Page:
York County is generally unaffordable to working-class families, a new report published Thursday found.

The report, which was conducted by the Southern Maine Planning and Development Commission, used home ownership and rental affordability data to provide a comparison over the years between wages and housing costs.

Among the key findings were:

— From 2015 to 2019, median incomes increased by roughly 14 percent, while house prices increased by about 35 percent.

— The county, as a whole, is unaffordable to working-class families.

— The affordable housing issue is more “extreme” and appears to be getting worse at a faster rate than the state overall.

— The affordability of inland towns fluctuates with time, but they are generally more affordable than coastal towns.

Officials in the county raised concerns about the issue, which led to the report being conducted, the Portland Press Herald reported. The data used was from before the pandemic, though prices of homes have skyrocketed since then.

“We hold regular meetings with municipal staff, town managers, planners,” Raegan Young, community planner and outreach specialist at the development commission, told the newspaper. “We were hearing over and over again that there were concerns about affordable housing in the region, and they were looking to us to try and clarify the issue a little bit.”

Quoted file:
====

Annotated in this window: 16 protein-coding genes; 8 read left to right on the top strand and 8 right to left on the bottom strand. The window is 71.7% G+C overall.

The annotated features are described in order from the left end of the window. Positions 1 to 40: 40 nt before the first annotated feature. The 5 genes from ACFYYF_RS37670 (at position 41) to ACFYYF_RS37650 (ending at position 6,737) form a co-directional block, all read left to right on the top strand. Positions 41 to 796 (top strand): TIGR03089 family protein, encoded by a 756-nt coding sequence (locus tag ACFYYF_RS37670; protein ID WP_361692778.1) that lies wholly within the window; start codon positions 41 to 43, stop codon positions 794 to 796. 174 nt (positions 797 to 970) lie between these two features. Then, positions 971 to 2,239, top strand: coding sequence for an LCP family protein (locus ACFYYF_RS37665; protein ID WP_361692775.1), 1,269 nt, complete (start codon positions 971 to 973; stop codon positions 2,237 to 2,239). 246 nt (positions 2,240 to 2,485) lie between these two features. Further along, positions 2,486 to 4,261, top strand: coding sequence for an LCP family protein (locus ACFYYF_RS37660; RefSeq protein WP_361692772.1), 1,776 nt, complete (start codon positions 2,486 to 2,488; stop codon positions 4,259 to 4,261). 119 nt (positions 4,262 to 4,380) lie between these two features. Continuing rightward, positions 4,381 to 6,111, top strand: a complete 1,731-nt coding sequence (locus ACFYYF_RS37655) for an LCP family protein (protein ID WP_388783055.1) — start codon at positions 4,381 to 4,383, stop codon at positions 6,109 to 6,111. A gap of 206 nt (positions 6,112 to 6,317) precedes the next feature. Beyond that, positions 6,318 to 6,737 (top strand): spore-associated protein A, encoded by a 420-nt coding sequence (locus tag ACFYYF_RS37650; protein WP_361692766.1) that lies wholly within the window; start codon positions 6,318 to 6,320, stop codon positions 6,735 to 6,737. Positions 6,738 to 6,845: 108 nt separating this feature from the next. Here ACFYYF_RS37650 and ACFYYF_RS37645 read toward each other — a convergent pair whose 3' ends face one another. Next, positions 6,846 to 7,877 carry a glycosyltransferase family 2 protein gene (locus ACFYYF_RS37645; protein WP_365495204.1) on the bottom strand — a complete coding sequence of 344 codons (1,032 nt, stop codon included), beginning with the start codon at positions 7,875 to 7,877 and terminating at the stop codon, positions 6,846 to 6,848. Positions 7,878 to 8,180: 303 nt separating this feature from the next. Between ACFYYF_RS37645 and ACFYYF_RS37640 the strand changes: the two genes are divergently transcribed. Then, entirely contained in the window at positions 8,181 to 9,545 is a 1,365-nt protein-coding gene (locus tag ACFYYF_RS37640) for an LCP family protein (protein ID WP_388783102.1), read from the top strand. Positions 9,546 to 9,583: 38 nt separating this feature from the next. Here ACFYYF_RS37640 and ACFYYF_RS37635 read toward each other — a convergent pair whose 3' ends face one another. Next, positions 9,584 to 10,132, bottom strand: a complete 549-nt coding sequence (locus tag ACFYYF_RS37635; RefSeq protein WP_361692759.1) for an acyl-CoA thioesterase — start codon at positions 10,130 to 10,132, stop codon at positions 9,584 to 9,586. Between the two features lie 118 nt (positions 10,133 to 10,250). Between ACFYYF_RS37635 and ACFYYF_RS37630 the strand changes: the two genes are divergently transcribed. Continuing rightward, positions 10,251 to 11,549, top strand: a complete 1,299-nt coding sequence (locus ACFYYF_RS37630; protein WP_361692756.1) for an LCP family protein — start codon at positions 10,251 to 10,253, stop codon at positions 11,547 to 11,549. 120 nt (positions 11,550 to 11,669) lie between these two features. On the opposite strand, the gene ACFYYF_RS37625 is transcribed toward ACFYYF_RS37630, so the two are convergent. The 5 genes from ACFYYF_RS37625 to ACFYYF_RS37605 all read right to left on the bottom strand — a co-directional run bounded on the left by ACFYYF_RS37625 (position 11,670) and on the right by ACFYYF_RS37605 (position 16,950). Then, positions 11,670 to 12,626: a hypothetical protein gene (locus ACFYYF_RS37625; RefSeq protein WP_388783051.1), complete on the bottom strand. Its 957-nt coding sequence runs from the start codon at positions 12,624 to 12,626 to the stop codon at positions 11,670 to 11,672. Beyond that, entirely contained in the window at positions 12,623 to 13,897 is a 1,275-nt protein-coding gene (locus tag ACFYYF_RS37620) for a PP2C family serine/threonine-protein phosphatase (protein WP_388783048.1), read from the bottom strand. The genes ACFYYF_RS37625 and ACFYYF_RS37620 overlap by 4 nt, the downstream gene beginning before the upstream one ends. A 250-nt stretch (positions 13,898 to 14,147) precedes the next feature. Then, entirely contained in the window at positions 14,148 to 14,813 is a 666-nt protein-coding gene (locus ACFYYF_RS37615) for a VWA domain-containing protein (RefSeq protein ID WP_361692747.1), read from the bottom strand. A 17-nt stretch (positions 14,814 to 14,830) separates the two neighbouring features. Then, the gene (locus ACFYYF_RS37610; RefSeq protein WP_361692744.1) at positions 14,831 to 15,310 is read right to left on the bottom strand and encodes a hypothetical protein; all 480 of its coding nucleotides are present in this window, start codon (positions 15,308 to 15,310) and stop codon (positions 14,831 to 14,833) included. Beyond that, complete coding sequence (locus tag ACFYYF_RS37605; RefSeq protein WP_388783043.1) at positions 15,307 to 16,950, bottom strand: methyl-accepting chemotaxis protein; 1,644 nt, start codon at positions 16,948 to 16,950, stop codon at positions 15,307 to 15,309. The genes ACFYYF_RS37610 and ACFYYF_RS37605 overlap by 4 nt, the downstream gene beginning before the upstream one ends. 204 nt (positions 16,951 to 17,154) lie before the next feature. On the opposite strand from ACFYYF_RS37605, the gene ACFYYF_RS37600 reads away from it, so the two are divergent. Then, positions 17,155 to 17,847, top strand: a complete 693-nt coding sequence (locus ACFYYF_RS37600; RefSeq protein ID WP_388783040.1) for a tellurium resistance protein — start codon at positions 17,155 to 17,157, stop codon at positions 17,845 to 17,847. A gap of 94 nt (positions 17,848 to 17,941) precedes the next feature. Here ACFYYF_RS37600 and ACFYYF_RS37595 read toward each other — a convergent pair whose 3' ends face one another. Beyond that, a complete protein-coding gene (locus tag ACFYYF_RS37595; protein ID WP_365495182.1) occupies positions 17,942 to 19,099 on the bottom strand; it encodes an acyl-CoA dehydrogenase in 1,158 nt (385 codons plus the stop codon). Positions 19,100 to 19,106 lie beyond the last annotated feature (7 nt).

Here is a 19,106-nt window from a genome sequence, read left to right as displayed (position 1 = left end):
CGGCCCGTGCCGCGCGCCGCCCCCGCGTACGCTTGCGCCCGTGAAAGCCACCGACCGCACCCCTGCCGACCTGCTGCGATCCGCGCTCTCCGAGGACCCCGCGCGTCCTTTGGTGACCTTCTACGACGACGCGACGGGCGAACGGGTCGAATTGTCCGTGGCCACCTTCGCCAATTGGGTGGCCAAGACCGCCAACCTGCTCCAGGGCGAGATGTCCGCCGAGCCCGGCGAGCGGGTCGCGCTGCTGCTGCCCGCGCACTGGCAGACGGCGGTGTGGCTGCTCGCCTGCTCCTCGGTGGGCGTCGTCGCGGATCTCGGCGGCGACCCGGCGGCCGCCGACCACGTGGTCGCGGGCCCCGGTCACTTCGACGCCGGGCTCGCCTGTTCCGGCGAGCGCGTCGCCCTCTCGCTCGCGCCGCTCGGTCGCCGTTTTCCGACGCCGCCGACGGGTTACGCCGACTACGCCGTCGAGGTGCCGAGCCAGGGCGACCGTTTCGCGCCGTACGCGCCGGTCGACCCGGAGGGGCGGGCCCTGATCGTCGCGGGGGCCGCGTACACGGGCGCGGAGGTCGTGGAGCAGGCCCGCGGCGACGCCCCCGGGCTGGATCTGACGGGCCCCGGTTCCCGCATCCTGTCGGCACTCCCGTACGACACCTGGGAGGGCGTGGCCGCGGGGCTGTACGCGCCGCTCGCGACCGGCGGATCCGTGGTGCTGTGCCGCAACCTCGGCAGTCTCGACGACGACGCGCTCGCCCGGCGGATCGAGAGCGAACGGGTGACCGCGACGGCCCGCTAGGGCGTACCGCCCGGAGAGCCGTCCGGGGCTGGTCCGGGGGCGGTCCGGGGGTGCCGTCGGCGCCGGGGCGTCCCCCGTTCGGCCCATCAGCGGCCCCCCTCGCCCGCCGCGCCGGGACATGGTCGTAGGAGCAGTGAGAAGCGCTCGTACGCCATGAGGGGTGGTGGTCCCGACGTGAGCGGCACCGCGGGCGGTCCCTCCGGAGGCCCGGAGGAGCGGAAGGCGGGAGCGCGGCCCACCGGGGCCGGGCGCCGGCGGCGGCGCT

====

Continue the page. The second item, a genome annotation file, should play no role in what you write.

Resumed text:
Houses in York County have been selling rapidly, according to Greg Gosselin, who owns Gosselin Realty Group.

“When you’re out there and you’re working especially in what we would consider the affordable market in York County — which would be something under $500,000 these days, anything under that price range — you could have anywhere from 10 to 20, 30 people literally in line at an open house when the home hits the market,” Gosselin told the newspaper.

Matt Berg

Matt is a senior at UMass Amherst, studying journalism and history. Before joining the Bangor Daily News, he was the managing editor of his student newspaper and interned at the Boston Globe.